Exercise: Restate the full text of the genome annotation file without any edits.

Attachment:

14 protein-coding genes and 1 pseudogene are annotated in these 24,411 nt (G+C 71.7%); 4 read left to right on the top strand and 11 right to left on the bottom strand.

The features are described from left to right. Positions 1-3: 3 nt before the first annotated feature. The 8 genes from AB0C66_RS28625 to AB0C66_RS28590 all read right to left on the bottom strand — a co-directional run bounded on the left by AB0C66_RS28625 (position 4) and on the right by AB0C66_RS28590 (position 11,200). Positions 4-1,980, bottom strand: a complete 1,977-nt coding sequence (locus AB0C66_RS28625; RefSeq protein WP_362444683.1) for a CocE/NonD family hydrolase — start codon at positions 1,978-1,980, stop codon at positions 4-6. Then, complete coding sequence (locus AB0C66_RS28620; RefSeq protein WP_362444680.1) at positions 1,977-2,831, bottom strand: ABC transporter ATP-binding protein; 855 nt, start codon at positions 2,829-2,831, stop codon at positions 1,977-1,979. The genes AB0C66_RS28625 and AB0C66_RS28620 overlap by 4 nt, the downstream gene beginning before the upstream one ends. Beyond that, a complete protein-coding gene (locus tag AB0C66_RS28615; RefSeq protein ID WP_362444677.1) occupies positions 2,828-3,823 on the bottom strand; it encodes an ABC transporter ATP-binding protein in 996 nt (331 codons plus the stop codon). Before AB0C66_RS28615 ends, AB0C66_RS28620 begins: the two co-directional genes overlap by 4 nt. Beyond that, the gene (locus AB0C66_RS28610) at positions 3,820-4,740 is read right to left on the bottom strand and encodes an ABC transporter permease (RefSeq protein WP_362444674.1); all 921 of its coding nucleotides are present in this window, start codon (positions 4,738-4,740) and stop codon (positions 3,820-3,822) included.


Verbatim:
14 protein-coding genes and 1 pseudogene are annotated in these 24,411 nt (G+C 71.7%); 4 read left to right on the top strand and 11 right to left on the bottom strand.

The features are described from left to right. Positions 1-3: 3 nt before the first annotated feature. The 8 genes from AB0C66_RS28625 to AB0C66_RS28590 all read right to left on the bottom strand — a co-directional run bounded on the left by AB0C66_RS28625 (position 4) and on the right by AB0C66_RS28590 (position 11,200). Positions 4-1,980, bottom strand: a complete 1,977-nt coding sequence (locus AB0C66_RS28625; RefSeq protein WP_362444683.1) for a CocE/NonD family hydrolase — start codon at positions 1,978-1,980, stop codon at positions 4-6. Then, complete coding sequence (locus AB0C66_RS28620; RefSeq protein WP_362444680.1) at positions 1,977-2,831, bottom strand: ABC transporter ATP-binding protein; 855 nt, start codon at positions 2,829-2,831, stop codon at positions 1,977-1,979. The genes AB0C66_RS28625 and AB0C66_RS28620 overlap by 4 nt, the downstream gene beginning before the upstream one ends. Beyond that, a complete protein-coding gene (locus tag AB0C66_RS28615; RefSeq protein ID WP_362444677.1) occupies positions 2,828-3,823 on the bottom strand; it encodes an ABC transporter ATP-binding protein in 996 nt (331 codons plus the stop codon). Before AB0C66_RS28615 ends, AB0C66_RS28620 begins: the two co-directional genes overlap by 4 nt. Beyond that, the gene (locus AB0C66_RS28610) at positions 3,820-4,740 is read right to left on the bottom strand and encodes an ABC transporter permease (RefSeq protein WP_362444674.1); all 921 of its coding nucleotides are present in this window, start codon (positions 4,738-4,740) and stop codon (positions 3,820-3,822) included.